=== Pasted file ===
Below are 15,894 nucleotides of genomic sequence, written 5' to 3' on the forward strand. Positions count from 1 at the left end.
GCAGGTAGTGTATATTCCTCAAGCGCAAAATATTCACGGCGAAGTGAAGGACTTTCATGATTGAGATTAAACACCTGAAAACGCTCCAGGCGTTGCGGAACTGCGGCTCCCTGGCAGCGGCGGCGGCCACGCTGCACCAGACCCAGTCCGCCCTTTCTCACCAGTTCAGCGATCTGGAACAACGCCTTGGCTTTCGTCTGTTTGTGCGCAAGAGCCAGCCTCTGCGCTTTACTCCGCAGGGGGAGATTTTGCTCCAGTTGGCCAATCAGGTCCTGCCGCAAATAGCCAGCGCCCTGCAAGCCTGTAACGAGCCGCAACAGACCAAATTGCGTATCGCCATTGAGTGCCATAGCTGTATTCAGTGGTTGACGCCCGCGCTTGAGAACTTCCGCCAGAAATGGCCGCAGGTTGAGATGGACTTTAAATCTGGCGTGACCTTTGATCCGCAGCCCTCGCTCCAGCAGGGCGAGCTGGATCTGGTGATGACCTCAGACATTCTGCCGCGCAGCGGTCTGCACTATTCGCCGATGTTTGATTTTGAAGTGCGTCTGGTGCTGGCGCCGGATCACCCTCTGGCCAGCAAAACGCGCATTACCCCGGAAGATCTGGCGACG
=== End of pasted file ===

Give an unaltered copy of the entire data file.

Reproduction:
Below are 15,894 nucleotides of genomic sequence, written 5' to 3' on the forward strand. Positions count from 1 at the left end.
GCAGGTAGTGTATATTCCTCAAGCGCAAAATATTCACGGCGAAGTGAAGGACTTTCATGATTGAGATTAAACACCTGAAAACGCTCCAGGCGTTGCGGAACTGCGGCTCCCTGGCAGCGGCGGCGGCCACGCTGCACCAGACCCAGTCCGCCCTTTCTCACCAGTTCAGCGATCTGGAACAACGCCTTGGCTTTCGTCTGTTTGTGCGCAAGAGCCAGCCTCTGCGCTTTACTCCGCAGGGGGAGATTTTGCTCCAGTTGGCCAATCAGGTCCTGCCGCAAATAGCCAGCGCCCTGCAAGCCTGTAACGAGCCGCAACAGACCAAATTGCGTATCGCCATTGAGTGCCATAGCTGTATTCAGTGGTTGACGCCCGCGCTTGAGAACTTCCGCCAGAAATGGCCGCAGGTTGAGATGGACTTTAAATCTGGCGTGACCTTTGATCCGCAGCCCTCGCTCCAGCAGGGCGAGCTGGATCTGGTGATGACCTCAGACATTCTGCCGCGCAGCGGTCTGCACTATTCGCCGATGTTTGATTTTGAAGTGCGTCTGGTGCTGGCGCCGGATCACCCTCTGGCCAGCAAAACGCGCATTACCCCGGAAGATCTGGCGACG